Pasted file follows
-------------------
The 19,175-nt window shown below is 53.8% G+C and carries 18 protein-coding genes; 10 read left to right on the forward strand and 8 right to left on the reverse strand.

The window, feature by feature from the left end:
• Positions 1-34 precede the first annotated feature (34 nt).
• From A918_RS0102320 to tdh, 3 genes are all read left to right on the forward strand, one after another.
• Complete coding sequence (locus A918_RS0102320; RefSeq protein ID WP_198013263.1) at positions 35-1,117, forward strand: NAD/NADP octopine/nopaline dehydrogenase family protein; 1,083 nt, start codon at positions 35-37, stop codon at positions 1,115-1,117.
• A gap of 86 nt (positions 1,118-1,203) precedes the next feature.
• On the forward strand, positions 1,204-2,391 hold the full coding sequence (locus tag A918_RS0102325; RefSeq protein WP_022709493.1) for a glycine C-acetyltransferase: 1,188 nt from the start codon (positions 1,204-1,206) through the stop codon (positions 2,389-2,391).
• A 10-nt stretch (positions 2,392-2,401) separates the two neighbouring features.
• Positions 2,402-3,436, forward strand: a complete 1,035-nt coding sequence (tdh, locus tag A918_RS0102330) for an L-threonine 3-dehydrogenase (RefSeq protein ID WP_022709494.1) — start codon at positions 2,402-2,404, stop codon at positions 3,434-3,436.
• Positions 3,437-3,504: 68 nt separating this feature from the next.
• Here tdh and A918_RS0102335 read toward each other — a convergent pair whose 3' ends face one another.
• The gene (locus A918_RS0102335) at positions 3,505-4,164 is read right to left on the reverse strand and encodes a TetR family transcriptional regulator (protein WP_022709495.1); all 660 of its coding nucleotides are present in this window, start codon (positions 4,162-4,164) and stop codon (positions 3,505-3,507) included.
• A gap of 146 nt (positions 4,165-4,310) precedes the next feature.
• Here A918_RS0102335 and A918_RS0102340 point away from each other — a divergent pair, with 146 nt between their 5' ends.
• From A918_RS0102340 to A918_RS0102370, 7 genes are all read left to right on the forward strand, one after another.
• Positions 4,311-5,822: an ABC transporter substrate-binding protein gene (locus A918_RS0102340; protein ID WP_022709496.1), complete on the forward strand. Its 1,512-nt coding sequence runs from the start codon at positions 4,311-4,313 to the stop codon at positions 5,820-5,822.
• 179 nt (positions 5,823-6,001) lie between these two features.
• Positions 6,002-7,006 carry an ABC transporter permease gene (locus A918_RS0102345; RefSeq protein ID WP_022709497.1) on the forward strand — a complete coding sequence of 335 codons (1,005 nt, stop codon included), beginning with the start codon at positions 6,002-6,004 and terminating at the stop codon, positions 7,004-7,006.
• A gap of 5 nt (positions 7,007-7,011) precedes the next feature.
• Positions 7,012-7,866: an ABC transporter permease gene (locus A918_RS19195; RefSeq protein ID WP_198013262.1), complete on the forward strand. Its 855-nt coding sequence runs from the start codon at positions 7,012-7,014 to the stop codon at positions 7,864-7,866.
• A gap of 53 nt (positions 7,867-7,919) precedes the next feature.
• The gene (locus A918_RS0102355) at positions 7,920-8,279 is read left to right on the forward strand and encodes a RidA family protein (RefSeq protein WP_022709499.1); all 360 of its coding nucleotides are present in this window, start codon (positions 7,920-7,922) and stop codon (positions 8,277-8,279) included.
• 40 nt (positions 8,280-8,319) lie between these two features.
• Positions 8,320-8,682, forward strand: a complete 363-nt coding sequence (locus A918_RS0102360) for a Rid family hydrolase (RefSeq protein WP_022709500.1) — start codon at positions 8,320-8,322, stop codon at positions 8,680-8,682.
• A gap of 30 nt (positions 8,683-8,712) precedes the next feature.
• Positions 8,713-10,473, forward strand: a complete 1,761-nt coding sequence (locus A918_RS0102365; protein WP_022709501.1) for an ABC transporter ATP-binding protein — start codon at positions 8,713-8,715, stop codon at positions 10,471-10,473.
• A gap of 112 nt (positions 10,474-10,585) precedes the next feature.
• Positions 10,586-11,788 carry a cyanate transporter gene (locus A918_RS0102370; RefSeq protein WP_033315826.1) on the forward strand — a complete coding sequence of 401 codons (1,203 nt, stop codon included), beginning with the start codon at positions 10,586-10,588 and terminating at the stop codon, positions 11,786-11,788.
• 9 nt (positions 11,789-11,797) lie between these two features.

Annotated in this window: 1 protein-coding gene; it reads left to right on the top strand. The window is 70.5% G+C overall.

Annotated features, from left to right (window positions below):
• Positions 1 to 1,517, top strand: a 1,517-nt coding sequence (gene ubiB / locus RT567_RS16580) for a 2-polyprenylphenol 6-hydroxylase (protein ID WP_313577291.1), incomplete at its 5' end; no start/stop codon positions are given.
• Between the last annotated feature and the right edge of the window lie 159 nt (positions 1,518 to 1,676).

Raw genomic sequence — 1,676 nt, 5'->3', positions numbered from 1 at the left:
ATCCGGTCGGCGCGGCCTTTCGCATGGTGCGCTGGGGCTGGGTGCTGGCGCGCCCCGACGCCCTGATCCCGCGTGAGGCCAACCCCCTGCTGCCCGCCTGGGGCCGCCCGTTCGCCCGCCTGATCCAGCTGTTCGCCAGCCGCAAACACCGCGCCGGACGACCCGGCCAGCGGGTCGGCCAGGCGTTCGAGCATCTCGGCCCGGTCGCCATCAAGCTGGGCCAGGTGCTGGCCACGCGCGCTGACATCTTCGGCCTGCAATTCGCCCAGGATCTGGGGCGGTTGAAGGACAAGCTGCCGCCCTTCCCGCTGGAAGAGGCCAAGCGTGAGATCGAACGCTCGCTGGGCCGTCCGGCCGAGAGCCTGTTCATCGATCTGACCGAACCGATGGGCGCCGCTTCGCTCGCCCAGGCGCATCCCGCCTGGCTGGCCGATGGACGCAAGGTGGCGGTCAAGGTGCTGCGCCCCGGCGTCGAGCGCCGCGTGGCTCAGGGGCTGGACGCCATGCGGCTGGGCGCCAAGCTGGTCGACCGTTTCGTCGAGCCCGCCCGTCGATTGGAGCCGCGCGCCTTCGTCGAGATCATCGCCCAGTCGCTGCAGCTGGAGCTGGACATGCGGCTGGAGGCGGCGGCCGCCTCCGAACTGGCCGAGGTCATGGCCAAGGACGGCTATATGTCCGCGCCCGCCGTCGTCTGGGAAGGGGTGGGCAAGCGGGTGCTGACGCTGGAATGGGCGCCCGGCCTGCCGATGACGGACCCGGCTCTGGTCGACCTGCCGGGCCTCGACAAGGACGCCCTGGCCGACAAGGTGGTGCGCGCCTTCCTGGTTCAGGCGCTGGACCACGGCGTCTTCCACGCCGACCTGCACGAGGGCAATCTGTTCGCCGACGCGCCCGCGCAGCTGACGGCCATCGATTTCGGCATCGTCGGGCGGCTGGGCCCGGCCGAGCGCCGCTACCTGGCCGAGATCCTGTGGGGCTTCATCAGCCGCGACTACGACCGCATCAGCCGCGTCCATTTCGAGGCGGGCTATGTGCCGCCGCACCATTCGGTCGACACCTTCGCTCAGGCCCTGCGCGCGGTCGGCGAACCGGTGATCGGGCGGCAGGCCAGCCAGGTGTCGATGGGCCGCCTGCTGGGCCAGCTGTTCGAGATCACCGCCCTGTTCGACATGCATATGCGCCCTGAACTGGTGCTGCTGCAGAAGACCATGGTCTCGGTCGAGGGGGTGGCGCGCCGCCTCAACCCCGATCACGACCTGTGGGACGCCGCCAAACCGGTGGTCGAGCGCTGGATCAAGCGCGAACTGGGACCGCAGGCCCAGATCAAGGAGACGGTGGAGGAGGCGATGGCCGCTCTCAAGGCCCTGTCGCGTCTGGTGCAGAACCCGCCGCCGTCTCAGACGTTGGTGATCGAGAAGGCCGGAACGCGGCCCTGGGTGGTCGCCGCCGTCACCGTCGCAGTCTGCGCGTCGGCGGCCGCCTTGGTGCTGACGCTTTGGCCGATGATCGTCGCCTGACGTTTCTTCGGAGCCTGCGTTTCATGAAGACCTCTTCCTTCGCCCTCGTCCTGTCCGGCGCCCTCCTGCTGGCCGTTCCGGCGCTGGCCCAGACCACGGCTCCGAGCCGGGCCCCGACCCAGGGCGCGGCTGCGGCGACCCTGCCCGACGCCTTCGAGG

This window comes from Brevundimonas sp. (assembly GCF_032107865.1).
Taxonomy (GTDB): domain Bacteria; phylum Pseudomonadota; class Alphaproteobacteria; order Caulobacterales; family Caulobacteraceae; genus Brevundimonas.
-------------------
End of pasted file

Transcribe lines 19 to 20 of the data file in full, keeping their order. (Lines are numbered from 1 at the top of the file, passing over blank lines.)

• A gap of 5 nt (positions 7,007-7,011) precedes the next feature.
• Positions 7,012-7,866: an ABC transporter permease gene (locus A918_RS19195; RefSeq protein ID WP_198013262.1), complete on the forward strand. Its 855-nt coding sequence runs from the start codon at positions 7,012-7,014 to the stop codon at positions 7,864-7,866.